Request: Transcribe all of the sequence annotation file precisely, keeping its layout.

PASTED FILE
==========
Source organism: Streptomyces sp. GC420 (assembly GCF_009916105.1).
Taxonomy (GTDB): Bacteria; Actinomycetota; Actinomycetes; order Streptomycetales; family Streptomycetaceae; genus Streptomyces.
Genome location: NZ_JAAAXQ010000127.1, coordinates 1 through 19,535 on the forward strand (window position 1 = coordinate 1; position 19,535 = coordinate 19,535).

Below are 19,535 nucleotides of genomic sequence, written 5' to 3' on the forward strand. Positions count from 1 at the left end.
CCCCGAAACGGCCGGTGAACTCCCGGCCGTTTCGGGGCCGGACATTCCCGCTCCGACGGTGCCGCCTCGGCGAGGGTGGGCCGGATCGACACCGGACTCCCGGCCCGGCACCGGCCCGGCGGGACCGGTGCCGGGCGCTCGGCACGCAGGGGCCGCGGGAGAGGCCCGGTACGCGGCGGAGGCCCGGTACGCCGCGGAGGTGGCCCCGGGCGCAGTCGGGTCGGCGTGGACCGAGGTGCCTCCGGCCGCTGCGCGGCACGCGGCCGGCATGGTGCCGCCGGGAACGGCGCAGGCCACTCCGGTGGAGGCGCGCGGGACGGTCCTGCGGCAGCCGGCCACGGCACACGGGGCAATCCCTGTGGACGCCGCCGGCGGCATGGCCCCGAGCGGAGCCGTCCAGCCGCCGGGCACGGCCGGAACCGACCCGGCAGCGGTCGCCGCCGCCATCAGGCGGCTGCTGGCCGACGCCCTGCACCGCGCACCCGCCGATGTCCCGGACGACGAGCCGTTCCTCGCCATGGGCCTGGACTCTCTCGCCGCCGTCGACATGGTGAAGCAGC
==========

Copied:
Source organism: Streptomyces sp. GC420 (assembly GCF_009916105.1).
Taxonomy (GTDB): Bacteria; Actinomycetota; Actinomycetes; order Streptomycetales; family Streptomycetaceae; genus Streptomyces.
Genome location: NZ_JAAAXQ010000127.1, coordinates 1 through 19,535 on the forward strand (window position 1 = coordinate 1; position 19,535 = coordinate 19,535).

Below are 19,535 nucleotides of genomic sequence, written 5' to 3' on the forward strand. Positions count from 1 at the left end.
CCCCGAAACGGCCGGTGAACTCCCGGCCGTTTCGGGGCCGGACATTCCCGCTCCGACGGTGCCGCCTCGGCGAGGGTGGGCCGGATCGACACCGGACTCCCGGCCCGGCACCGGCCCGGCGGGACCGGTGCCGGGCGCTCGGCACGCAGGGGCCGCGGGAGAGGCCCGGTACGCGGCGGAGGCCCGGTACGCCGCGGAGGTGGCCCCGGGCGCAGTCGGGTCGGCGTGGACCGAGGTGCCTCCGGCCGCTGCGCGGCACGCGGCCGGCATGGTGCCGCCGGGAACGGCGCAGGCCACTCCGGTGGAGGCGCGCGGGACGGTCCTGCGGCAGCCGGCCACGGCACACGGGGCAATCCCTGTGGACGCCGCCGGCGGCATGGCCCCGAGCGGAGCCGTCCAGCCGCCGGGCACGGCCGGAACCGACCCGGCAGCGGTCGCCGCCGCCATCAGGCGGCTGCTGGCCGACGCCCTGCACCGCGCACCCGCCGATGTCCCGGACGACGAGCCGTTCCTCGCCATGGGCCTGGACTCTCTCGCCGCCGTCGACATGGTGAAGCAGC